At its essence, the entire Ocean Cup Series sanctioned by American Power Boat Association and the Union Internationale Motonautique rests on one simple question. It’s the same question that has driven powerboat endurance-record attempts and the open-ocean dreamers behind them for decades.
How fast can we get there?
Nigel Hook and Jay Johnson covered the 100 miles of open ocean between Palm Beach and Freeport in less than an hour. Photos courtesy/copyright of the Ocean Cup Series.
One week ago today, a pair of teams answered that question during the 100.2-mile Gateway Marathon, the first of the 2022 Ocean Cup Series, from Palm Beach, Fla., to Freeport, Grand Bahama, in fine fashion. Both teams set official UIM world records in their respective classes.
Running Lucas Oil/E3, a 52-foot Mystic Powerboats catamaran powered by a pair of Mercury Racing 1350 engines, longtime teammates Nigel Hook, who throttles the cat, and driver Jay Johnson made the trek in a smoking 58 minutes and 4 seconds. At one point in the run, the California-based team hit 147 mph on their way to an average top speed of 103.66 through the open Atlantic Ocean.
The two teams arrived at the island within one minute of another.
On the V-bottom side, the new team of driver/throttleman Pete Riveiro and Shawn Steinert—both Floridians—tackled the run in a 2022 model-year Cigarette 515 sportboat dubbed Cigarette Racing sponsored by LifeWallet and powered by Mercury Racing 1350/1100 engines and. Riviero and Steinert ran in the B Limited class and, as such, had their top speed capped at 100 mph. They “broke out”—meaning exceeded their top speed—several times on their way to a record of 1 hour, 7 minutes and 10 seconds and averaged an impressive 89.51 mph. (For those break-out infractions, a one-minute penalty was added to their time.)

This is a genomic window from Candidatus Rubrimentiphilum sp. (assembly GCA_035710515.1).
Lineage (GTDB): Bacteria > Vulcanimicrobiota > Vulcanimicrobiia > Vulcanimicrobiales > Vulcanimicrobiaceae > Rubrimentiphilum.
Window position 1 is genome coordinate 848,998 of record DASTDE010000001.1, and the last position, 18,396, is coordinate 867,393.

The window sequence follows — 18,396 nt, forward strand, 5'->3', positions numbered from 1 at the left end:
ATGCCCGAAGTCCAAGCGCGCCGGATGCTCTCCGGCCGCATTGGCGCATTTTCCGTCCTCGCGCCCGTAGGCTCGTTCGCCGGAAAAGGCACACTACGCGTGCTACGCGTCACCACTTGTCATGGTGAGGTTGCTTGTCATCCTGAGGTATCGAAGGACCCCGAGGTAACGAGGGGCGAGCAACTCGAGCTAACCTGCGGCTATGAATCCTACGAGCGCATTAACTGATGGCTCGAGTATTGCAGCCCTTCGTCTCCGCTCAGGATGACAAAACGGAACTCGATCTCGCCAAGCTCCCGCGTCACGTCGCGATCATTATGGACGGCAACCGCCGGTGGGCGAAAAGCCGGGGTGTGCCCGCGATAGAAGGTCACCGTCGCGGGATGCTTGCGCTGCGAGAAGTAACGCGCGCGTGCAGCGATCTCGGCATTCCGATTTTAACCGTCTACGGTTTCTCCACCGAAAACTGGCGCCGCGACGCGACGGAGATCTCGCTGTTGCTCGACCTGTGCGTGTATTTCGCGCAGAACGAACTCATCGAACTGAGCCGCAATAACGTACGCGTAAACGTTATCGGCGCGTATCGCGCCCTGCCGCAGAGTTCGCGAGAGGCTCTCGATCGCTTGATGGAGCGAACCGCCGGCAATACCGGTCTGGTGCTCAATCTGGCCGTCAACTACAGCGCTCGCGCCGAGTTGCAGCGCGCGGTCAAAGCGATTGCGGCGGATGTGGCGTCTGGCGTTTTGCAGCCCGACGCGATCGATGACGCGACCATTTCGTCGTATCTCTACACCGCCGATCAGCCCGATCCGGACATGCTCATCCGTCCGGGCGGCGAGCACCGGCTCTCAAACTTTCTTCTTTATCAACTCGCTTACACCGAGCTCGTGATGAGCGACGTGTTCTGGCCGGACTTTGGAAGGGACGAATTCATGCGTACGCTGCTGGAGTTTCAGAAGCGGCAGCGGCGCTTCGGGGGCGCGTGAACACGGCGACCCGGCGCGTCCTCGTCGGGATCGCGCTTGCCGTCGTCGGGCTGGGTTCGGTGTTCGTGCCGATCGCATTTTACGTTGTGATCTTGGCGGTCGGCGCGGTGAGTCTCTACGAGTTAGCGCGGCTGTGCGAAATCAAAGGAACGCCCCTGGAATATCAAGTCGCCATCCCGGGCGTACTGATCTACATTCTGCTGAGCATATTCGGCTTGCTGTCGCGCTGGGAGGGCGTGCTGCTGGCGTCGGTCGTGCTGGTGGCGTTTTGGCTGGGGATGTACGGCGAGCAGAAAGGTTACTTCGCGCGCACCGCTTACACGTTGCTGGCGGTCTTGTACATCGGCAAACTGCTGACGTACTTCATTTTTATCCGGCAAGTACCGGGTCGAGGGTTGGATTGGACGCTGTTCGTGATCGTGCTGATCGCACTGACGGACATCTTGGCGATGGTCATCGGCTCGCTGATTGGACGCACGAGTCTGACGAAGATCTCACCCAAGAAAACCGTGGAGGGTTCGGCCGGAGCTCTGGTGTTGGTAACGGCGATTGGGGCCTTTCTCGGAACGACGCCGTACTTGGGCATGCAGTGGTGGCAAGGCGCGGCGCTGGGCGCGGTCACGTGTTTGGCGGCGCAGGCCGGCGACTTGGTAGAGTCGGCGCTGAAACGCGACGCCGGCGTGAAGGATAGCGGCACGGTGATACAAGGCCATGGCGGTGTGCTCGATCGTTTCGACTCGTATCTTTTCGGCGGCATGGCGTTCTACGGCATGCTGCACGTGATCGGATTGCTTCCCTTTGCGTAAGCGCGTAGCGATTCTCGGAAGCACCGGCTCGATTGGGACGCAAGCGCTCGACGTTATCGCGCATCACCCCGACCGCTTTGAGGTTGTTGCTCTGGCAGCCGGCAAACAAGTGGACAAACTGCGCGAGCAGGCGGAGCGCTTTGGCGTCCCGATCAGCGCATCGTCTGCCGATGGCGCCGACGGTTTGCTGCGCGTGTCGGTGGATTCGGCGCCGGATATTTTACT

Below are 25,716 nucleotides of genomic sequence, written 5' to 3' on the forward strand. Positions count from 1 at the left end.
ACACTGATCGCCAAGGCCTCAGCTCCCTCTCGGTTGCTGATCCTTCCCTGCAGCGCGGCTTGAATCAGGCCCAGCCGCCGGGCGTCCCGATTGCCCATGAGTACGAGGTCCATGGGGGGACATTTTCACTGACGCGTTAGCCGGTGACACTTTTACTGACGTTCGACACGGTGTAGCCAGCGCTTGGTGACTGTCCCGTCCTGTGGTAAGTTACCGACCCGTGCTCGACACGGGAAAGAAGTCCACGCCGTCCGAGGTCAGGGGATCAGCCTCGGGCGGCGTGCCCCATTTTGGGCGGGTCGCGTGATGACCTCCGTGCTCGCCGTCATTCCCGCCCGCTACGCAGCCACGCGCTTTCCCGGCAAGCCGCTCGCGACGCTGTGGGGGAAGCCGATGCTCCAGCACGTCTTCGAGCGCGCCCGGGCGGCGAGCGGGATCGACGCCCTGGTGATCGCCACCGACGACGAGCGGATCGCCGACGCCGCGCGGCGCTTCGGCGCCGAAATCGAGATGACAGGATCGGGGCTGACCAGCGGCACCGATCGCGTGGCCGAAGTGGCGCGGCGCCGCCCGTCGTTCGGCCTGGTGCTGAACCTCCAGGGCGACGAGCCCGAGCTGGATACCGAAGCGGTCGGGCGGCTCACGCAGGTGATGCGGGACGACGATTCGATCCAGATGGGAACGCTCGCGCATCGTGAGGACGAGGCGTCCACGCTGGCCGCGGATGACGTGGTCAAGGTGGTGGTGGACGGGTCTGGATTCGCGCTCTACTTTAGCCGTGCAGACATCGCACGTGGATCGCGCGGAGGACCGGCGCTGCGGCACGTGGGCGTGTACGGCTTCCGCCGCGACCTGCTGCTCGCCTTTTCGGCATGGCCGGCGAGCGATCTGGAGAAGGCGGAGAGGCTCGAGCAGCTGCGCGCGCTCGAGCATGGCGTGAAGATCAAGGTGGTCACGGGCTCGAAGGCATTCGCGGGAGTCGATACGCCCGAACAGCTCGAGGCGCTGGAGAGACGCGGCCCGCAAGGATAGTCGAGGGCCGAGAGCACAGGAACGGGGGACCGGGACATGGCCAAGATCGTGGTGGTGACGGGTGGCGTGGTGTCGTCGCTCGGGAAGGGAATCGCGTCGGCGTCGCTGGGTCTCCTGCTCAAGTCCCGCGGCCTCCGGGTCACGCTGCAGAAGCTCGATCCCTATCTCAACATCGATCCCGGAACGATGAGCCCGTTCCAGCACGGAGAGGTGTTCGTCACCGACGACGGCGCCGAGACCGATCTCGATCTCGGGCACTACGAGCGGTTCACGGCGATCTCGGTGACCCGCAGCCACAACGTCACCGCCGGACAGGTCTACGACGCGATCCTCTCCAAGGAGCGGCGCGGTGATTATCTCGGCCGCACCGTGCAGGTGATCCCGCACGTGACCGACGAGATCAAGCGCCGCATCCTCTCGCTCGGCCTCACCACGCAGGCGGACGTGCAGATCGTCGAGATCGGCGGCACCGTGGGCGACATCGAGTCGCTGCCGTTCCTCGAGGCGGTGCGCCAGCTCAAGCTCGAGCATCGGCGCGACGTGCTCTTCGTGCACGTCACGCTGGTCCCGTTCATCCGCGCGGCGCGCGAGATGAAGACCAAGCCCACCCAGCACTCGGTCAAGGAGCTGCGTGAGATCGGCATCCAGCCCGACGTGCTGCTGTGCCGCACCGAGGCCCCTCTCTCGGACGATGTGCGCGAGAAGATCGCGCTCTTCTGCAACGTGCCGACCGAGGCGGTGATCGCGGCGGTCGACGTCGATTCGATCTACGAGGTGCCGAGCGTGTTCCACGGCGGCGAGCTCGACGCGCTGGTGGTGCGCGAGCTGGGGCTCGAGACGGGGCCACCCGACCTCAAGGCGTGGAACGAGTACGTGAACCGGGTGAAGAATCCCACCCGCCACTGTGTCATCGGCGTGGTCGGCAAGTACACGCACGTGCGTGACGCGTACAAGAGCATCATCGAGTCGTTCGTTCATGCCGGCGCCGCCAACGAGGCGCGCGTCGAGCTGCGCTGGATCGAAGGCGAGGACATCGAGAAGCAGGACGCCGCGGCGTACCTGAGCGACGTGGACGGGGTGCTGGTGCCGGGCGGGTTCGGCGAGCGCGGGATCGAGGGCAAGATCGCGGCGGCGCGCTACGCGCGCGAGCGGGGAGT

To make things even more intriguing and just plain fun, Hook and Johnson gave Riveiro and Steinert an eight-minute head-start. And they didn’t catch their V-bottom counterparts until they passed the West End of Grand Bahama, just a mile or so from the finish line.
“To take a pleasure boat and run that fast for 100 miles in the open ocean, that was impressive,” said Hook. “They weren’t far off the 1 hour, 3 minute record we set in a V-bottom raceboat in 2019. We finally passed them about a mile from the finish line.
“I love open-ocean racing,” he continued. “For the first 20 miles, it was really rough. For the last 20 miles, it was pretty flat. You just never know what you’re going to get out there. One moment you’re flying along and the next you hit a big hole. Of all the Ocean Cup races I’ve done, I think this one was the most fun.”
Scenes from the 2022 Ocean Cup Gateway Marathon.
Though Riveiro and Steinert had discussed running two boats—another 515 beauty owned by Cigarette principal John H. Ruiz was available—they settled on one. For Riveiro, keeping the 51-footer, which he ran with its engines in 1,350-hp model, under 100 mph was the biggest challenge.
“The way the turbos spool up on those engines makes it tricky,” he said, then chuckled. “And I literally had all of three hours in that boat before we went.”
Though they weren’t as fast, of course, Riveiro and Steinert did have one advantage over Hook and Johnson: They didn’t have to bring their own high-octane fuel for the casual return leg to Florida a day later. They simply ran the engines in 1,100-hp mode on fuel they purchased on the island.
There are two more Ocean Cup Series endurance races on the 2022 schedule—both on the West Coast. The Around Catalina event, which is scheduled for September 30, and will be held in conjunction with the Pacific Air Show in Huntington Beach, Calif. The San Francisco to Marina Del Rey and then onto Long Beach run for two records, making it the longest event in the series at 435 miles, is set for October 22.
With the boats safely tied up for the night in Freeport, the teams enjoyed a celebratory evening.
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